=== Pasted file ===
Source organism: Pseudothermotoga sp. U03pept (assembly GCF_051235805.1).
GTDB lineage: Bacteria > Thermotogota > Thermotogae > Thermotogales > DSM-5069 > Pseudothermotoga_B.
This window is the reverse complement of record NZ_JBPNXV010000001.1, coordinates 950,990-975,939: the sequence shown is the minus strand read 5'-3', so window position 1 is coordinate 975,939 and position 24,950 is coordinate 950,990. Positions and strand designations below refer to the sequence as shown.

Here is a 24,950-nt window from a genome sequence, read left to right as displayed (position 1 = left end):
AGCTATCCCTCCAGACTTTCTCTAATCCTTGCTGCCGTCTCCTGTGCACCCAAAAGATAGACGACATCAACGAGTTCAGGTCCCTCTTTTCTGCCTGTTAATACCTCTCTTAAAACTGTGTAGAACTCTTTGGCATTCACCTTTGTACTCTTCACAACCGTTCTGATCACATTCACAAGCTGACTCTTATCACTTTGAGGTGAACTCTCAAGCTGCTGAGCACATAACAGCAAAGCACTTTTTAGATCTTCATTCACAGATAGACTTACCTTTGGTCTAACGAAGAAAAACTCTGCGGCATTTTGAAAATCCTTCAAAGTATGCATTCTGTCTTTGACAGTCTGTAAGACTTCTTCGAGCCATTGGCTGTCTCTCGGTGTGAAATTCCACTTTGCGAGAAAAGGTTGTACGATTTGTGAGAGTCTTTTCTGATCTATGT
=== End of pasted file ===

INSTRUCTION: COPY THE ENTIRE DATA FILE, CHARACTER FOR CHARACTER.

Source organism: Pseudothermotoga sp. U03pept (assembly GCF_051235805.1).
GTDB lineage: Bacteria > Thermotogota > Thermotogae > Thermotogales > DSM-5069 > Pseudothermotoga_B.
This window is the reverse complement of record NZ_JBPNXV010000001.1, coordinates 950,990-975,939: the sequence shown is the minus strand read 5'-3', so window position 1 is coordinate 975,939 and position 24,950 is coordinate 950,990. Positions and strand designations below refer to the sequence as shown.

Here is a 24,950-nt window from a genome sequence, read left to right as displayed (position 1 = left end):
AGCTATCCCTCCAGACTTTCTCTAATCCTTGCTGCCGTCTCCTGTGCACCCAAAAGATAGACGACATCAACGAGTTCAGGTCCCTCTTTTCTGCCTGTTAATACCTCTCTTAAAACTGTGTAGAACTCTTTGGCATTCACCTTTGTACTCTTCACAACCGTTCTGATCACATTCACAAGCTGACTCTTATCACTTTGAGGTGAACTCTCAAGCTGCTGAGCACATAACAGCAAAGCACTTTTTAGATCTTCATTCACAGATAGACTTACCTTTGGTCTAACGAAGAAAAACTCTGCGGCATTTTGAAAATCCTTCAAAGTATGCATTCTGTCTTTGACAGTCTGTAAGACTTCTTCGAGCCATTGGCTGTCTCTCGGTGTGAAATTCCACTTTGCGAGAAAAGGTTGTACGATTTGTGAGAGTCTTTTCTGATCTATGT